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Ab Initio
Literally, from the beginning or from the start.
The term is often used to describe an agreement that was unenforceable when first made, such as a gambling debt. See Void Ab Initio
Abate
To temporarily or permanently suspend or stop court proceedings.
A court may enter an order abating a case until some prerequisite is performed or discovery obtained. Typically, during the time of abatement, time is also suspended as if the clock was stopped until the action for which the abatement was ordered is completed.
Abatement
The process of stopping or abating. See Abate.
Abridge
To make shorter by removal of surplus, excess, or less important text. In complex cases, a party might write an abridged (condensed) version of a memorandum of law or other legal argument to serve as an introduction to the longer version that contains all the details. The abridgment is provided to give an overview so that, upon reading the unabridged version, one may have a clearer idea of what the writer intends to convey.
Abridgement
The shorter version that results from abridging. See Abridge.
Abundans cautela non nocet
There is no wrong in abundant caution. A court should not find fault with your taking extreme care in doing what you do.
This is one of the ancient maxims of our common law, intended to protect us from corruption in high places. When walking in a snake pit, tread cautiously!
For more about maxims, order our How to Win in Court Self-Help Course
Abuse of Discretion
In all jurisdictions judges are given discretion to decide certain matters based upon the law and facts presented. They are required to do this, however, within what is called the reasonableness test.
Abuse of Power
The act of any government official that exceeds his or her authority. This differs from abuse of discretion, in that no government official (judge, legislator, executive officer, or local bureau employee) ever has discretion to act outside his or her authority. When an officer of government acts outside his or her authority, the law provides a remedy in the writ of mandamus.
Actionable
Used to describe an injury for which one has the right to sue.
Ad Litem
Literally, "for the suit". For the purpose of the pending litigation. Occasionally courts will appoint an attorney to represent a party who cannot represent itself, e.g., an unborn child or a defaulted debtor who left town owing money on his mortgage. Such an attorney is called an attorney ad litem (properly italicized). If a guardian is appointed by the court to stand in the shoes of an incapacitated person or minor, that guardian is called a guardian ad litem, indicating that the guardian is only serving for the purpose of the present litigation.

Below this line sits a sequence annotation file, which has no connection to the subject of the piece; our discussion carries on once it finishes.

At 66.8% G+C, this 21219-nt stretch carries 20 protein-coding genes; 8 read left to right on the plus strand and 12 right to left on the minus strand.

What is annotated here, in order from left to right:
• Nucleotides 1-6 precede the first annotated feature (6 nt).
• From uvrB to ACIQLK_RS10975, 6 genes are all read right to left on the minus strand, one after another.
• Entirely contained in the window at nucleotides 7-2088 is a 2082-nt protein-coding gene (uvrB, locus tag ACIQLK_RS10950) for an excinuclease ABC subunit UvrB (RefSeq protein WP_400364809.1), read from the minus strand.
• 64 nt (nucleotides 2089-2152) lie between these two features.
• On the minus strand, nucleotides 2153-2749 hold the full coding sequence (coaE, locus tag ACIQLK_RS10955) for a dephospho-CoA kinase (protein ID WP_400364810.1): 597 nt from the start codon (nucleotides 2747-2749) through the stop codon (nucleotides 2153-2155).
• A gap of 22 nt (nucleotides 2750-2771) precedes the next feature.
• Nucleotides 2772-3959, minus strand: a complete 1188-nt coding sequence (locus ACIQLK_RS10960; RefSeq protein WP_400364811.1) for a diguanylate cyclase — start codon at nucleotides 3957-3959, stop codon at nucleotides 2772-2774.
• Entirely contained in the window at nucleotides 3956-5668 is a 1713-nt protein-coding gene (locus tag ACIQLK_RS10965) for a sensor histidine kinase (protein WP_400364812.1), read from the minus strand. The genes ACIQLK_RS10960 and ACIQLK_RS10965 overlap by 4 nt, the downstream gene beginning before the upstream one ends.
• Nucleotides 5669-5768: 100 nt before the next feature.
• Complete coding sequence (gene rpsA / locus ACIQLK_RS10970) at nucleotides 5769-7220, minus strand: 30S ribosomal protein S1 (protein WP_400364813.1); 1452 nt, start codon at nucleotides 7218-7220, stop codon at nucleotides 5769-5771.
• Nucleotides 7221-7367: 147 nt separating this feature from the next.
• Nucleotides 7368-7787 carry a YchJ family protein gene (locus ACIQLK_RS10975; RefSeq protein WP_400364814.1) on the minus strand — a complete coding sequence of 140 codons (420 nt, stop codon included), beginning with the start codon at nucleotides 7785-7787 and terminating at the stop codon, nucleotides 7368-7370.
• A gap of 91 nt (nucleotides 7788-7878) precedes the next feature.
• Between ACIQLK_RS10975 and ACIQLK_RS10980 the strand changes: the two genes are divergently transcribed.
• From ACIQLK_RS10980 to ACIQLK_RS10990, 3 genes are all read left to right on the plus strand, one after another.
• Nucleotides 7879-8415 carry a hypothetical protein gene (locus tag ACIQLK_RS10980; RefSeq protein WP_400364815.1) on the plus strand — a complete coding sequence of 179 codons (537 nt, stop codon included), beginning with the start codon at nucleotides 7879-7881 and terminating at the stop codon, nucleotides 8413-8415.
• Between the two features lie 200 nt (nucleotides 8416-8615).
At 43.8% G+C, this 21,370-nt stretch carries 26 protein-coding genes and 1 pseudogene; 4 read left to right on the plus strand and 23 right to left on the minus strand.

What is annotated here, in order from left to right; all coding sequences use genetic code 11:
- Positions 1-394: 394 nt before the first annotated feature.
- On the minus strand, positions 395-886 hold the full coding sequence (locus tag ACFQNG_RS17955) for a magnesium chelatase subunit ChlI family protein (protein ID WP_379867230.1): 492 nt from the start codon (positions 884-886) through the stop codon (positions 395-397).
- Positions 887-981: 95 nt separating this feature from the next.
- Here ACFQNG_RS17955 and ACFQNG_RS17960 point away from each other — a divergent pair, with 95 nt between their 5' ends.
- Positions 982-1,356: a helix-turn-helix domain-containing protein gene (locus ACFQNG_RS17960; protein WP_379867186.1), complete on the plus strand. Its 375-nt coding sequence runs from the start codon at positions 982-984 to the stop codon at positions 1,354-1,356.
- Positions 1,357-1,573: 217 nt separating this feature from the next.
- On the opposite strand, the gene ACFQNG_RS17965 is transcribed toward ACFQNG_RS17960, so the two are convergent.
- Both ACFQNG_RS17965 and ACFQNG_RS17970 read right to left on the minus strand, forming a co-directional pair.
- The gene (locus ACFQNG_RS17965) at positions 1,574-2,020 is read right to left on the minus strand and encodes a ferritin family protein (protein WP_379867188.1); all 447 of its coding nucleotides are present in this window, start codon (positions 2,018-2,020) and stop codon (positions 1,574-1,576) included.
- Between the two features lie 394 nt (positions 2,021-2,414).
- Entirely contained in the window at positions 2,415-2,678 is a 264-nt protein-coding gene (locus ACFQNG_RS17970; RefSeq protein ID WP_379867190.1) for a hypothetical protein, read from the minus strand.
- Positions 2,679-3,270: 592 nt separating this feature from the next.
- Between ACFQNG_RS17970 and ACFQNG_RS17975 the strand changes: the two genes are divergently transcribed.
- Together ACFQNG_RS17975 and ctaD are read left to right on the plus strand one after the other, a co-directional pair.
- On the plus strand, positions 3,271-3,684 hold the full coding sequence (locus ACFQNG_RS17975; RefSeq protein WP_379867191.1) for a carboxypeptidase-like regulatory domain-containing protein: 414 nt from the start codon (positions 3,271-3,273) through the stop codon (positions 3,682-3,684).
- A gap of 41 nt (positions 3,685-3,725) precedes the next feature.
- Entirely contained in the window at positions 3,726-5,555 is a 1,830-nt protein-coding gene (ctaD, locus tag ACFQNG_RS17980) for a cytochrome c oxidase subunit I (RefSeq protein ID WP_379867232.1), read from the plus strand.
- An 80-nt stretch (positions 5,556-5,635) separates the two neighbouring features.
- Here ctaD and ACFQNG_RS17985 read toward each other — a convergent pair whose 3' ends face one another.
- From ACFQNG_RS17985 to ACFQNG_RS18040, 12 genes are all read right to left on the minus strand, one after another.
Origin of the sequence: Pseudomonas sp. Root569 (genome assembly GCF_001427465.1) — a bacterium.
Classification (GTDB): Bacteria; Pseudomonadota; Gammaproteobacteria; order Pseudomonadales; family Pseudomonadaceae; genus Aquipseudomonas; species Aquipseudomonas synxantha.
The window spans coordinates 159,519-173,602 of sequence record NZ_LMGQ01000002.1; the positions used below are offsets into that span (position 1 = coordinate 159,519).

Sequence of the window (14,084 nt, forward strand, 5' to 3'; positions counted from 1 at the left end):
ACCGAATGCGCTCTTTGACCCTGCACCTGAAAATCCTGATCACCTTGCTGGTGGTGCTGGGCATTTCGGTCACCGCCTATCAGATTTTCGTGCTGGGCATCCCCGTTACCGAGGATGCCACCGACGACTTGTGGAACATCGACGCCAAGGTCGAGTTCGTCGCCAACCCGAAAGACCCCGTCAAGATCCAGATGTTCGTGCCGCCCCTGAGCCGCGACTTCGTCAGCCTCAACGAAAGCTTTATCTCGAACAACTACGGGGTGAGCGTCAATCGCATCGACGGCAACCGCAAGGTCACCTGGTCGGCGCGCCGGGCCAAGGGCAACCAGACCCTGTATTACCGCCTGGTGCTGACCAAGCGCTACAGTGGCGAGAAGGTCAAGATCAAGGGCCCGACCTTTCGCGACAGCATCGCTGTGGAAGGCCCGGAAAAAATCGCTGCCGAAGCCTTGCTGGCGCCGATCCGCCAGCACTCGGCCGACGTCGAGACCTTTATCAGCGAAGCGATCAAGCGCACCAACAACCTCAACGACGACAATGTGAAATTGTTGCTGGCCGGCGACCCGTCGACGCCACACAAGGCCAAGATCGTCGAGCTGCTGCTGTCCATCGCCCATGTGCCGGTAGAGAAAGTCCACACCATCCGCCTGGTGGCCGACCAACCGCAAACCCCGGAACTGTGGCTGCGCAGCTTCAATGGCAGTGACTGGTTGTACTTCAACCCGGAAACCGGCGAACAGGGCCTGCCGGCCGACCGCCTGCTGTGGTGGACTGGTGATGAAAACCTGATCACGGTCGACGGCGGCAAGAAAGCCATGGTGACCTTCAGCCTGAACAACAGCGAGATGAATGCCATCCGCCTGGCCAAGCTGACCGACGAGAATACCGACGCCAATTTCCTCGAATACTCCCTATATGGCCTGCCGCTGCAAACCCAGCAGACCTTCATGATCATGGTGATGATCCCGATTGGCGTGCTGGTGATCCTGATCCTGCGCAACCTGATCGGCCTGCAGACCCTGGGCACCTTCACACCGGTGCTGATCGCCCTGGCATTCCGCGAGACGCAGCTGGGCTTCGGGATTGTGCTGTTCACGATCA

Adhesion Contract
A lop-sided deal. An adhesion contract "takes advantage" of people in a weakened bargaining position, such as the proverbial widow on the farm in the clutches of the mustachioed villain Simon Legree. If the deal is too lop-sided, the court may award damages to the victim or disregard the contract altogether and leave the victimizer without a legal remedy.
Admission
Any fact admitted by the other side is admitted for all purposes. Defendants must either admit, deny, or allege that they have no knowledge of the allegations of the complaint.
A primary and powerful tool for discovery, is the request for admissions that can be served on any party, stating facts or the application of law to facts and demanding that the party served admit or deny. Learn how to use this powerful discovery tool with our tutorials.
Adverse
Contrary, opposed to, against.
Adverse Possession
Literally possession adverse to that of the lawful owner, i.e., occupying property (usually land) that legally belongs to someone else. In the common law, if an individual or his family moved onto the property of a landowner who did nothing to eject him, and if the occupation continued for a long time (e.g., seven years in some jurisdictions) the interloper could go to the court and obtain a decree of ownership equivalent to a deed. The non-owner was required to remain on the land continuously for the necessary period, and the property use had to be open and hostile, i.e., the would-be owner couldn't hide in a cave. The principle is alive today in some jurisdictions, where a squatter may obtain right of title by occupying the property of another in an open manner hostile to the true owner's rights (i.e., without admitting to anyone that the true owner is the proper owner). In sparsely populated Merry Olde England of the Middle Ages and in our own expanding Wild Wild West of the Nineteenth Century, this method of obtaining title to land was quite common. Squatters simply came onto some portion of the vast tracts of land that formerly were not criss-crossed by highways and communications systems and, when the requisite time established by local law had passed, they applied to the land office or the local courts for title. Today the practice is seldom seen, though it does survive in several jurisdictions in America and other parts of the world.
Affiant
One who gives an affidavit, i.e., the person making allegations either sworn or affirmed before an officer of the court such as a notary. The one who signs an affidavit in the presence of a notary is an affiant, as is one who gives testimony at a deposition (known more frequently as a deponent) or at a hearing or trial (known as a sworn witness). The word comes from a root referring to faith or trust, thus one who gives his affidavit is pledging himself trustworthy. In order for his trustworthiness to be relevant to the outcome of a case in court, however, the affiant must be sworn (i.e., give his solemn oath to tell the truth) or affirmed (pledge that he is aware the punishment for falsehood is the court's penalty for perjury).